These handwritten texts are like a time machine encapsulating in their parchment, paper, ink, writing, binding, and list of owners, information about the authors and the readers, the Jewish communities where they were produced and the patrons who paid for them. So the transcription, translation, and study of these texts is going to provide us with decisive information about the degree of scientific knowledge and familiarity with certain scientific instruments of many Jewish communities from the twelfth to the sixteenth centuries, and even later.

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We welcome nearly 7 million visitors a year to the Museum and this photo by @zoenorfolk wonderfully captures the movement of people around the Great Court. Completed in 2000, the Great Court also features a quote by Tennyson: 'and let thy feet millenniums hence be in the midst...’
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Share your photos of the British Museum with us using #mybritishmuseum and tag @britishmuseum In 2000, the Queen Elizabeth II Great Court designed by Foster and Partners transformed the Museum’s inner courtyard into the largest covered public square in Europe. We love this striking photo by @adders77 showing this incredible space at night #regram #repost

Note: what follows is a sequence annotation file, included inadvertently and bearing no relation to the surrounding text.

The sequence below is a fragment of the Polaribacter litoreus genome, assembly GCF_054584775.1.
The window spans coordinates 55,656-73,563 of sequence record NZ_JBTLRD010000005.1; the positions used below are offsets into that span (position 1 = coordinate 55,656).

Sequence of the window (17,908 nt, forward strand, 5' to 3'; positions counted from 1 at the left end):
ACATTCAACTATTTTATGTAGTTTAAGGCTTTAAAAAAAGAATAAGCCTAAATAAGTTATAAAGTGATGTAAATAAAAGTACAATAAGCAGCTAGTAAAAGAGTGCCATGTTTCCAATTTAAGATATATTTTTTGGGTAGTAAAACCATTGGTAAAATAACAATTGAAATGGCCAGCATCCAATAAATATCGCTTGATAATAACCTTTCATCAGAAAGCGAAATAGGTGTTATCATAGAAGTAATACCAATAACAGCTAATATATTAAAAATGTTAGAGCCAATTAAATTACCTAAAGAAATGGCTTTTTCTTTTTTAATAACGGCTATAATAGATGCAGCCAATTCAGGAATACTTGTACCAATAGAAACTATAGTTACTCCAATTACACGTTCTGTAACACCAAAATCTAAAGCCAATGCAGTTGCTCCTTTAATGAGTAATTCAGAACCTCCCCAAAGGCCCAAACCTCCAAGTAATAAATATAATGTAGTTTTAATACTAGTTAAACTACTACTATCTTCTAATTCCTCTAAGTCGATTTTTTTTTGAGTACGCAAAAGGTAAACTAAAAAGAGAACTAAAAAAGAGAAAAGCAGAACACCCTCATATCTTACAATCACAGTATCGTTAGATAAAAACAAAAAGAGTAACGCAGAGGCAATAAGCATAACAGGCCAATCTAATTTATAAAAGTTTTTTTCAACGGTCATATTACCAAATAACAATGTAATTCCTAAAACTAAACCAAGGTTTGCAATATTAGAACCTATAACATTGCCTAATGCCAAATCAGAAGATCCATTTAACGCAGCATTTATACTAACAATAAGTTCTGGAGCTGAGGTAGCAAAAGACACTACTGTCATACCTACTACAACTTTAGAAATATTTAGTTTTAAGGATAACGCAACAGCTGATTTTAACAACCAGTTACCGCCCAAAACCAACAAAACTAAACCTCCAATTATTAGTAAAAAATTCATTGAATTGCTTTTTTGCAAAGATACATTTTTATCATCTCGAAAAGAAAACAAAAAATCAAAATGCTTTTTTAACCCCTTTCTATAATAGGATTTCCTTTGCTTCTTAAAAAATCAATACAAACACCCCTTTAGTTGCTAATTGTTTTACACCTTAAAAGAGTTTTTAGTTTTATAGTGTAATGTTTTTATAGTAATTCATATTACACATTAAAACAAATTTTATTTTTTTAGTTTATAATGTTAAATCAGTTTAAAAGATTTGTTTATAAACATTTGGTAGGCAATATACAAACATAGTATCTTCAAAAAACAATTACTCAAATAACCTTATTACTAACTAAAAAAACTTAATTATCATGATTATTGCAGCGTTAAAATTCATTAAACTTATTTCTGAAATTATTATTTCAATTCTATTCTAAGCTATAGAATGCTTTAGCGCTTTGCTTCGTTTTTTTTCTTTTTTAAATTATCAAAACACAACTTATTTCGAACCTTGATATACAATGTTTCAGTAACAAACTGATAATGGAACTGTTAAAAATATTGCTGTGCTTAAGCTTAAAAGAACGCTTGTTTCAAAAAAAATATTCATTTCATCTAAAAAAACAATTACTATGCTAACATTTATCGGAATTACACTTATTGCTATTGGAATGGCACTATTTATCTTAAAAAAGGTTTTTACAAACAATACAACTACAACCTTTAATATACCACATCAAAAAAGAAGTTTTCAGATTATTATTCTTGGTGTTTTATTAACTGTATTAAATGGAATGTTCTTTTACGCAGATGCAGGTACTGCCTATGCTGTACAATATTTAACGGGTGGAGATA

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The two-acre space of the Great Court is enclosed by a spectacular glass roof made of 3,312 unique pieces!
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Glazed brick panel showing a roaring lion from the Throne Room of Nebuchadnezzar II, 605–562 BC. From Babylon, southern Iraq. On loan from Vorderasiatisches Museum, Berlin.
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#lion #art #history #BritishMuseum Lions have perhaps been adopted as a symbol more than any other animal. They are seen as proud, fierce and magnificent – characteristics that made kings and countries want to associate themselves with these charismatic big cats. As well as being the national symbol of England and Scotland, the lion is in many ways the symbol of the British Museum. Lions guard both entrances to the building. At the Montague Place entrance are the languid lions carved by Sir George Frampton, and on the glass doors of the Main entrance are the cat-like beasts designed by the sculptor Alfred Stevens in 1852.
This lion can be found on the wooden doorframe at the south entrance to the Museum, and its nose is polished smooth by the many visitors who rub it for luck on their way in. Share your photos using #mybritishmuseum and tagging @britishmuseum This colossal lion in the Great Court is one of the most photographed objects in the Museum. It weighs more than 6 tons and comes from a tomb in the ancient cemetery of Knidos, a coastal city now in south-west Turkey. The tomb stood on the edge of a cliff overlooking the approach to Knidos harbour. The building was 18 metres high and the lion was on top of its pyramid roof. The hollow eyes of the lion were probably originally inset with coloured glass, and the reflection of light may have been an aid to sailors navigating the notoriously difficult coast. It is carved from one piece of marble, brought across the Aegean Sea from Mt Pentelikon near the city of Athens. Opinions vary as to when it was built. One suggestion is that it commemorated a naval battle off Knidos in 394 BC.